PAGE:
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Under what circumstances is a transaction caught by the legislation?

The Competition Act applies to ‘concentrations’, which are defined as follows in Article 27:

  • a merger of two or more previously independent undertakings;
  • in case one or more natural or legal persons acquire(s) direct or indirect control of the whole or of parts of one or more other undertaking(s); and
  • the establishment of a joint venture that performs all the functions of an autonomous economic entity on a lasting basis.

‘Control’ is defined as “the ability to exercise decisive influence on the activities of an undertaking, either on the basis of factual or legal circumstances” and is in practice (but not as a matter of law) identical to the concept of control under the Merger Regulation and the Consolidated Jurisdictional Notice. The ability to exercise decisive influence refers to the ability to influence important strategic decisions such as decisions as to the appointment and dismissal of senior management, the annual budget, the business plan, or major investments.

Do thresholds apply to determine when a transaction is caught by the legislation?

Pursuant to Article 29(1) of the Competition Act, a concentration requires prior approval of the ACM if in the preceding calendar year:

  • the aggregate worldwide (group) turnover of all undertakings concerned was €150 million or more; and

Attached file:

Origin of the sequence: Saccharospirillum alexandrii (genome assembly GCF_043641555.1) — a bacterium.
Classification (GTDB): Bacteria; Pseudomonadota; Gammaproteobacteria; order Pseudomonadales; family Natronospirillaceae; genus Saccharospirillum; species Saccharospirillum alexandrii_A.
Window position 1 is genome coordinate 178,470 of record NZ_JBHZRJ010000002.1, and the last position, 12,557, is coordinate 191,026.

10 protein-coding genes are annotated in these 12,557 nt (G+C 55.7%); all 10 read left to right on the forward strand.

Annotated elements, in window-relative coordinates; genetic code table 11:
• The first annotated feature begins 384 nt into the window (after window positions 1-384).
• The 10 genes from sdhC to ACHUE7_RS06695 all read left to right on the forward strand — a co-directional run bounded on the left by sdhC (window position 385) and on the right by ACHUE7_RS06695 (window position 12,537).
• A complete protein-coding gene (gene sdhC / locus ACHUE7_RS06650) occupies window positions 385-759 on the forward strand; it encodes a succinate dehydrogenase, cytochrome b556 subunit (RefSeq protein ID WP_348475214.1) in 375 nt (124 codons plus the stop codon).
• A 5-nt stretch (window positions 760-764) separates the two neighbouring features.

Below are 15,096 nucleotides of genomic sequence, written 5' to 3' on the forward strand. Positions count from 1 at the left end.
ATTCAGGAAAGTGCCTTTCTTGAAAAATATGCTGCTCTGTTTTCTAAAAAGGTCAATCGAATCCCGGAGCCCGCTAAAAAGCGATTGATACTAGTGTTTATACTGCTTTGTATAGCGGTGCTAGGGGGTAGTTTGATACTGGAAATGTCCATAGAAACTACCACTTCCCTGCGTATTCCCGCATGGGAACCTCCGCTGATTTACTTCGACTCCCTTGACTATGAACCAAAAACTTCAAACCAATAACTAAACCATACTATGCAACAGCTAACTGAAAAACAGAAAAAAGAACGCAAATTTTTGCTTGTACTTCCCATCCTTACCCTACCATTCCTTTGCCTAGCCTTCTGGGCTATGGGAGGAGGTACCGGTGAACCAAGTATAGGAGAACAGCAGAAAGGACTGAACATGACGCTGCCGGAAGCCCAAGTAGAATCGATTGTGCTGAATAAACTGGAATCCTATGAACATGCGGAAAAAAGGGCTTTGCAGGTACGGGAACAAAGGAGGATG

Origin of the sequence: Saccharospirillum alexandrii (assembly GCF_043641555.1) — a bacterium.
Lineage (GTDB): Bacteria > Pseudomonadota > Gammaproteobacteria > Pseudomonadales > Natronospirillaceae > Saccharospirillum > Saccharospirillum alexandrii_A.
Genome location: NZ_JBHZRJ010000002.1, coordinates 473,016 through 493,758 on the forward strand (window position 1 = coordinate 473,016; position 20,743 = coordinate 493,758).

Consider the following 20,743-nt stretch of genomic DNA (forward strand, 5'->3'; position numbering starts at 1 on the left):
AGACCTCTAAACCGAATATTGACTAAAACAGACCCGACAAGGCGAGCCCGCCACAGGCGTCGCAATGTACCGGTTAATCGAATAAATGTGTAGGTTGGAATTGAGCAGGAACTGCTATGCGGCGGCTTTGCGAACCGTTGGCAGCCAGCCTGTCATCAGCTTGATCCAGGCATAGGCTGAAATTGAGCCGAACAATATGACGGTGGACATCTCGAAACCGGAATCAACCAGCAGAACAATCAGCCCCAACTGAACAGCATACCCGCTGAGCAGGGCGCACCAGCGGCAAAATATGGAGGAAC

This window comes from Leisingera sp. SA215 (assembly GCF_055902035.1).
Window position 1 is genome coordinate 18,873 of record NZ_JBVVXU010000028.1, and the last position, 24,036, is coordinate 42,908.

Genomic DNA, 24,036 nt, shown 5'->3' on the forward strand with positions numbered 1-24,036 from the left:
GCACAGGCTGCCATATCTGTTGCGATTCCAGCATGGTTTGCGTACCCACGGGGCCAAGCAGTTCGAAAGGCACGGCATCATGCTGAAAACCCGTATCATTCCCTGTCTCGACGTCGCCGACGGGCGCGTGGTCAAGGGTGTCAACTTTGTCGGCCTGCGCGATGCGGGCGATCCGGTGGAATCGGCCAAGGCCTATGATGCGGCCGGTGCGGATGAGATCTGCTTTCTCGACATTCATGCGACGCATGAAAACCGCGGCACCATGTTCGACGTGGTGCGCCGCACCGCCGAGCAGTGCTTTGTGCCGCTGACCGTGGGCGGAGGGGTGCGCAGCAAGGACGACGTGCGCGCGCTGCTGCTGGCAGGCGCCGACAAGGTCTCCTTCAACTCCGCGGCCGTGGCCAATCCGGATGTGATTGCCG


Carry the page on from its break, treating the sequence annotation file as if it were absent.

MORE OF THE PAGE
• the individual (group) turnover in the Netherlands of each of at least two of the undertakings concerned was €30 million or more.

‘Turnover’ comprises the (group) income from the supply of goods and services from the business of the legal entity after the deduction of rebates, tax and intra-group turnover. As under the Merger Regulation, the seller’s turnover is not taken into account. There are no legal provisions on how to allocate turnover to the Netherlands. The ACM calculates and allocates (group) turnover in accordance with the Merger Regulation and the Consolidated Jurisdictional Notice.

The same thresholds apply for credit and financial institutions and insurance companies. However, their turnover is calculated in a specific manner. Where financial institutions are concerned, Article 31(1) of the Competition Act lays down a specific regime for calculation of turnover that is almost identical to that of Article 5(3)(a) of the Merger Regulation. With respect to pension funds within the meaning of the Dutch Financial Supervision and Pension Funds Act, the merger control regime applies if:

  • the companies involved generated €500 million in gross written premiums; and
  • at least two undertakings received €100 million from the aforementioned amount from Dutch residents (Article 31(2) of the Competition Act).

Lower turnover thresholds apply for undertakings active in the healthcare sector. The ACM has jurisdiction to review concentrations if in the preceding calendar year:

  • at least two of the undertakings concerned achieved a turnover of €5.5 million through the provision of certain healthcare activities;
  • the aggregate worldwide turnover of all undertakings concerned was €55 million or more; and
  • the individual turnover in the Netherlands of each of at least two of undertakings concerned was €10 million or more.

As mentioned above, a concentration in the healthcare sector may also be subject to prior clearance by the Dutch Healthcare Authority.

Concentrations that fall below these thresholds do not require approval by the ACM. However, the Minister of Economic Affairs may decide to lower the thresholds temporarily for certain categories of undertakings by decree (Article 29(3) of the Competition Act). In addition, there is no requirement to notify concentrations that require the approval by the European Commission under the Merger Regulation.

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